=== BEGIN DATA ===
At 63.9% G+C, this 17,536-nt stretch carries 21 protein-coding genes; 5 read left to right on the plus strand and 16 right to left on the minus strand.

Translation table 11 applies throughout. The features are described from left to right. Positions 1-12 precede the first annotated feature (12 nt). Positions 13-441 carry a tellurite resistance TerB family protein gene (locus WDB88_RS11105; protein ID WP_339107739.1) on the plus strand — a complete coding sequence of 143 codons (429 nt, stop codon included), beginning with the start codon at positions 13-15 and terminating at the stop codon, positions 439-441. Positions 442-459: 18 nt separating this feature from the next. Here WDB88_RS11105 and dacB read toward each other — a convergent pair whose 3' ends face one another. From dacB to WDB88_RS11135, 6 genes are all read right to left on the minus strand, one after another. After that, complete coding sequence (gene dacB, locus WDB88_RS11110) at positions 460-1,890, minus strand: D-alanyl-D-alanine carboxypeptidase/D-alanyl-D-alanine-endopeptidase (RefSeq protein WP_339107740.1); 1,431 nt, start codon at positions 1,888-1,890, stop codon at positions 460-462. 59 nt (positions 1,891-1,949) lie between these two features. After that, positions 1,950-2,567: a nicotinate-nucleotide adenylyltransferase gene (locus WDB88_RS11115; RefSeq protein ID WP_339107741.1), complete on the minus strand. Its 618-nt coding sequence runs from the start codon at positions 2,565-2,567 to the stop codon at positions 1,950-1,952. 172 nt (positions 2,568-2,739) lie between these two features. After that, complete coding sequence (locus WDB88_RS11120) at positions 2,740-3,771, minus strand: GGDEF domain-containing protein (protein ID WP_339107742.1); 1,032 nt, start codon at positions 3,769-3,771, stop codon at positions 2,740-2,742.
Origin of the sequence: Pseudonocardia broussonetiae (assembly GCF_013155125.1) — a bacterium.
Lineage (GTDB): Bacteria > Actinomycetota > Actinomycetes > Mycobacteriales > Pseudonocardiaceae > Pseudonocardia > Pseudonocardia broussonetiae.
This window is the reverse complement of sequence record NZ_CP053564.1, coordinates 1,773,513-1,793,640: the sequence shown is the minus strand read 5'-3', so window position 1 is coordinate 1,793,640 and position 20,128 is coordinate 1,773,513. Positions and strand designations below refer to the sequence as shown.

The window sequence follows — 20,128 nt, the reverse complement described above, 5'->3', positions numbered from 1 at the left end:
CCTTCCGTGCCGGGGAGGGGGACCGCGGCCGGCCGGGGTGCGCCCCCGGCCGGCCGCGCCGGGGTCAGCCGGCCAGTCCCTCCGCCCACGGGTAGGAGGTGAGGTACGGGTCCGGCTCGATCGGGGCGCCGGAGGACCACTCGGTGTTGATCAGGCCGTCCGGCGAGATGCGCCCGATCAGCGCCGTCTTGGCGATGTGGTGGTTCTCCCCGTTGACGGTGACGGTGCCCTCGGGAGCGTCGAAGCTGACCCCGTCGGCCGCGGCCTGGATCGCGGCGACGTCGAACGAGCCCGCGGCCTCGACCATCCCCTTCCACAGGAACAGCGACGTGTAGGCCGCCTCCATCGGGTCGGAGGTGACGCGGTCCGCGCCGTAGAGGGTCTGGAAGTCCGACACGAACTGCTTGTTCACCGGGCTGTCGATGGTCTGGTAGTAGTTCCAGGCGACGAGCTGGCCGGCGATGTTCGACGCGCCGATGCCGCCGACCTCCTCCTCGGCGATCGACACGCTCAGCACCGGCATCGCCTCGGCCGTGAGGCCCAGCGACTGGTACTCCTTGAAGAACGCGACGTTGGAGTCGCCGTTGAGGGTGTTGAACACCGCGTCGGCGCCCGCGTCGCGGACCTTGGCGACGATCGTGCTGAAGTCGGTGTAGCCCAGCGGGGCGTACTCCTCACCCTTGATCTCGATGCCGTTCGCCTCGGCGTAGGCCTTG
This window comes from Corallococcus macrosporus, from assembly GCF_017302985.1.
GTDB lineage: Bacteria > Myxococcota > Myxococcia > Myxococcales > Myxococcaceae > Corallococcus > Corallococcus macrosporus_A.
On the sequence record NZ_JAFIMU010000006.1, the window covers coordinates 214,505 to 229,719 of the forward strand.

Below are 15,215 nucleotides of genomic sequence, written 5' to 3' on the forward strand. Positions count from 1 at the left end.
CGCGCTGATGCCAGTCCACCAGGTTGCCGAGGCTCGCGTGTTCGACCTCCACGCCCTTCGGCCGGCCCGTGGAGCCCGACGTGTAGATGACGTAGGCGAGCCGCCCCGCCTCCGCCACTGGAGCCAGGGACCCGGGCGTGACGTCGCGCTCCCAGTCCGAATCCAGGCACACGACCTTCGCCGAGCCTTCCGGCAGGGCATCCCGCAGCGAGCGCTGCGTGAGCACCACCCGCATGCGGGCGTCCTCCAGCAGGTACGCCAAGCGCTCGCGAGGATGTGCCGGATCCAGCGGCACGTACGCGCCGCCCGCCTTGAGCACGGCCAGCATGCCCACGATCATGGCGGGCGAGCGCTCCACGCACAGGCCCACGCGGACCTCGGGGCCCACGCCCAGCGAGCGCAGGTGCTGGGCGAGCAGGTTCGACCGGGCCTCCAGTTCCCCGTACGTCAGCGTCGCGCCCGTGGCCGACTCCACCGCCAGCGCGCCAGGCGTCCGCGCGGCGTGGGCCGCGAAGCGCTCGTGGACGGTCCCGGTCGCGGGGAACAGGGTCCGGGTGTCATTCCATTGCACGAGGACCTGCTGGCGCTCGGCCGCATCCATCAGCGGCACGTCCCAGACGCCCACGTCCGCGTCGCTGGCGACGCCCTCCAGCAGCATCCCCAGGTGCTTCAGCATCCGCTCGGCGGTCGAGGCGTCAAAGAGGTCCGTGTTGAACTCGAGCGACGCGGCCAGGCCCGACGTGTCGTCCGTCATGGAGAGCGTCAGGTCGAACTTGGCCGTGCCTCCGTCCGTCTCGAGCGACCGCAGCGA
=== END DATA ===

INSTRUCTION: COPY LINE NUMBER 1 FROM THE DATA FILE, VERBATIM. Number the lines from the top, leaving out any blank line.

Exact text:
At 63.9% G+C, this 17,536-nt stretch carries 21 protein-coding genes; 5 read left to right on the plus strand and 16 right to left on the minus strand.